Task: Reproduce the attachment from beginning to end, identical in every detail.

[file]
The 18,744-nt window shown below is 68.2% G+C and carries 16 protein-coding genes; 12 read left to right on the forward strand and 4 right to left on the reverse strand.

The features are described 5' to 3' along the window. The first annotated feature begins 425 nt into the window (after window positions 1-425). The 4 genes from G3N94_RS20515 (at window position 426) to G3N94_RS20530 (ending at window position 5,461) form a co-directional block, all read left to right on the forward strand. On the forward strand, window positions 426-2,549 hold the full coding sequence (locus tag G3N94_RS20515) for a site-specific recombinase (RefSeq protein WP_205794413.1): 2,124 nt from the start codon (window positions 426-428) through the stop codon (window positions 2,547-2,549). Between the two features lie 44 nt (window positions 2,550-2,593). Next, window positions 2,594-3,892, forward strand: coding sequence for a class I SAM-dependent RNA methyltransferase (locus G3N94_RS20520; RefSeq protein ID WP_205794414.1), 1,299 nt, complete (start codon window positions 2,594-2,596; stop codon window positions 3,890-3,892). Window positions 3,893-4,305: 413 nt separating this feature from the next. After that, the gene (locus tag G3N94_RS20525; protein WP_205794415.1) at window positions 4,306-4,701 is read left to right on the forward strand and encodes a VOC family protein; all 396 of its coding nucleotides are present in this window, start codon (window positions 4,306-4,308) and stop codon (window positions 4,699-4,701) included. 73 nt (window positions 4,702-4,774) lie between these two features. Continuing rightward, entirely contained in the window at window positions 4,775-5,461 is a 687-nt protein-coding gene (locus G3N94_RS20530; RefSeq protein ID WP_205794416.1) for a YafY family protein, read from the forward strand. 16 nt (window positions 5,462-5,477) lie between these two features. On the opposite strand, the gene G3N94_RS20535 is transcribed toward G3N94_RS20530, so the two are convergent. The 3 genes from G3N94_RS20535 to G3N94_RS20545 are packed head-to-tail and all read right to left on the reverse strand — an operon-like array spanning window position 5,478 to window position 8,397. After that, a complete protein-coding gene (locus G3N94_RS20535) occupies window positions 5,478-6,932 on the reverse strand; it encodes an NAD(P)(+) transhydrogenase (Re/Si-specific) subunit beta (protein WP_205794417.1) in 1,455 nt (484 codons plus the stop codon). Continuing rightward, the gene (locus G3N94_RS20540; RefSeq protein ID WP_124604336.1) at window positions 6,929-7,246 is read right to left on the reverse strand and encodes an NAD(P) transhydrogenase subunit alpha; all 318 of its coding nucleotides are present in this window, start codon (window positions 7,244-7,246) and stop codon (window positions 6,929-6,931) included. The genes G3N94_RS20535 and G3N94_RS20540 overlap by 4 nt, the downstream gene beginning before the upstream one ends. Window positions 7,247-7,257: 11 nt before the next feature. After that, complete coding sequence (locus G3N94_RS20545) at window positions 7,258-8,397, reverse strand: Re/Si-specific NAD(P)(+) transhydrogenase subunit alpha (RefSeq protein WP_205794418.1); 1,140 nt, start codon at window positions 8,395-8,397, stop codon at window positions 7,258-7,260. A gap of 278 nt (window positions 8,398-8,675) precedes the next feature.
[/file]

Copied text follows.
The 18,744-nt window shown below is 68.2% G+C and carries 16 protein-coding genes; 12 read left to right on the forward strand and 4 right to left on the reverse strand.

The features are described 5' to 3' along the window. The first annotated feature begins 425 nt into the window (after window positions 1-425). The 4 genes from G3N94_RS20515 (at window position 426) to G3N94_RS20530 (ending at window position 5,461) form a co-directional block, all read left to right on the forward strand. On the forward strand, window positions 426-2,549 hold the full coding sequence (locus tag G3N94_RS20515) for a site-specific recombinase (RefSeq protein WP_205794413.1): 2,124 nt from the start codon (window positions 426-428) through the stop codon (window positions 2,547-2,549). Between the two features lie 44 nt (window positions 2,550-2,593). Next, window positions 2,594-3,892, forward strand: coding sequence for a class I SAM-dependent RNA methyltransferase (locus G3N94_RS20520; RefSeq protein ID WP_205794414.1), 1,299 nt, complete (start codon window positions 2,594-2,596; stop codon window positions 3,890-3,892). Window positions 3,893-4,305: 413 nt separating this feature from the next. After that, the gene (locus tag G3N94_RS20525; protein WP_205794415.1) at window positions 4,306-4,701 is read left to right on the forward strand and encodes a VOC family protein; all 396 of its coding nucleotides are present in this window, start codon (window positions 4,306-4,308) and stop codon (window positions 4,699-4,701) included. 73 nt (window positions 4,702-4,774) lie between these two features. Continuing rightward, entirely contained in the window at window positions 4,775-5,461 is a 687-nt protein-coding gene (locus G3N94_RS20530; RefSeq protein ID WP_205794416.1) for a YafY family protein, read from the forward strand. 16 nt (window positions 5,462-5,477) lie between these two features. On the opposite strand, the gene G3N94_RS20535 is transcribed toward G3N94_RS20530, so the two are convergent. The 3 genes from G3N94_RS20535 to G3N94_RS20545 are packed head-to-tail and all read right to left on the reverse strand — an operon-like array spanning window position 5,478 to window position 8,397. After that, a complete protein-coding gene (locus G3N94_RS20535) occupies window positions 5,478-6,932 on the reverse strand; it encodes an NAD(P)(+) transhydrogenase (Re/Si-specific) subunit beta (protein WP_205794417.1) in 1,455 nt (484 codons plus the stop codon). Continuing rightward, the gene (locus G3N94_RS20540; RefSeq protein ID WP_124604336.1) at window positions 6,929-7,246 is read right to left on the reverse strand and encodes an NAD(P) transhydrogenase subunit alpha; all 318 of its coding nucleotides are present in this window, start codon (window positions 7,244-7,246) and stop codon (window positions 6,929-6,931) included. The genes G3N94_RS20535 and G3N94_RS20540 overlap by 4 nt, the downstream gene beginning before the upstream one ends. Window positions 7,247-7,257: 11 nt before the next feature. After that, complete coding sequence (locus G3N94_RS20545) at window positions 7,258-8,397, reverse strand: Re/Si-specific NAD(P)(+) transhydrogenase subunit alpha (RefSeq protein WP_205794418.1); 1,140 nt, start codon at window positions 8,395-8,397, stop codon at window positions 7,258-7,260. A gap of 278 nt (window positions 8,398-8,675) precedes the next feature.